Overview of Myeloproliferative Neoplasms: History, Pathogenesis, Diagnostic Criteria, and Complications

Douglas Tremblay, Abdulraheem Yacoub, Ronald Hoffman

Research output: Contribution to journalReview articlepeer-review

13 Scopus citations


Myeloproliferative disorders are a group of diseases morphologically linked by terminal myeloid cell expansion that frequently evolve from one clinical phenotype to another and eventually progress to acute myeloid leukemia. Diagnostic criteria for the Philadelphia chromosome–negative myeloproliferative neoplasms (MPNs) have been established by the World Health Organization and they are recognized as blood cancers. MPNs have a complex and incompletely understood pathogenesis that includes systemic inflammation, clonal hematopoiesis, and constitutive activation of the JAK-STAT pathway. Complications, such as thrombosis and progression to overt forms of myelofibrosis and acute leukemia, contribute significantly to morbidity and mortality of patients with MPN.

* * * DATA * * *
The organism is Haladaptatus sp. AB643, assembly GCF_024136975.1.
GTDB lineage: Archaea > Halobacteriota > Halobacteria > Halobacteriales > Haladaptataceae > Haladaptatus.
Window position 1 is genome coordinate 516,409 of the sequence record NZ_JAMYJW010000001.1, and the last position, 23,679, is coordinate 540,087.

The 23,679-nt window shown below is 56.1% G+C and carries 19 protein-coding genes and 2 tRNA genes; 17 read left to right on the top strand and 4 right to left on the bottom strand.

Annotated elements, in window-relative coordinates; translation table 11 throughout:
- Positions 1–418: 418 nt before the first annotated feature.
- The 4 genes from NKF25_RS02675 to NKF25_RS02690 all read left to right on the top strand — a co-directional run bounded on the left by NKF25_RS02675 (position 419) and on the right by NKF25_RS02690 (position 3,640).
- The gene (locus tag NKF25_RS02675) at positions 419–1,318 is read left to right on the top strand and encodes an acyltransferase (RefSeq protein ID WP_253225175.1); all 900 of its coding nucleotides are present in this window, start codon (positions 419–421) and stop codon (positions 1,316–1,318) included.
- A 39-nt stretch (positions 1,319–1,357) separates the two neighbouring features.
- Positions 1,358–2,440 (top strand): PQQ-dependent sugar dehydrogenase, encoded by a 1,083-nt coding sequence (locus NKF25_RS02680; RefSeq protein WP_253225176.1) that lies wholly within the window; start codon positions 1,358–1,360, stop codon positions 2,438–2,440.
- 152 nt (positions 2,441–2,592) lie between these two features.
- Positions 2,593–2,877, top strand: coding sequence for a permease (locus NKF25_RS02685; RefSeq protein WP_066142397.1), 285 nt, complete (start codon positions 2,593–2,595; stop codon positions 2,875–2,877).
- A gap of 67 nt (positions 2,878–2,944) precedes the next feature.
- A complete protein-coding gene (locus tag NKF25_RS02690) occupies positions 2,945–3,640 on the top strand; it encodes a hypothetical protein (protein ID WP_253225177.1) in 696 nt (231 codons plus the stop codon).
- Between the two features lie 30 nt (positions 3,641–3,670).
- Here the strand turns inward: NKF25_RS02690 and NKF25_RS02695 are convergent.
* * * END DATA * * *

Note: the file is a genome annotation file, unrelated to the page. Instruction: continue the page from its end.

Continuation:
Original languageEnglish
Pages (from-to)159-176
Number of pages18
JournalHematology/Oncology Clinics of North America
Issue number2
StatePublished - Apr 2021


  • Diagnostic criteria
  • Essential thrombocythemia
  • History
  • Myelofibrosis
  • Myeloproliferative neoplasms
  • Polycythemia vera


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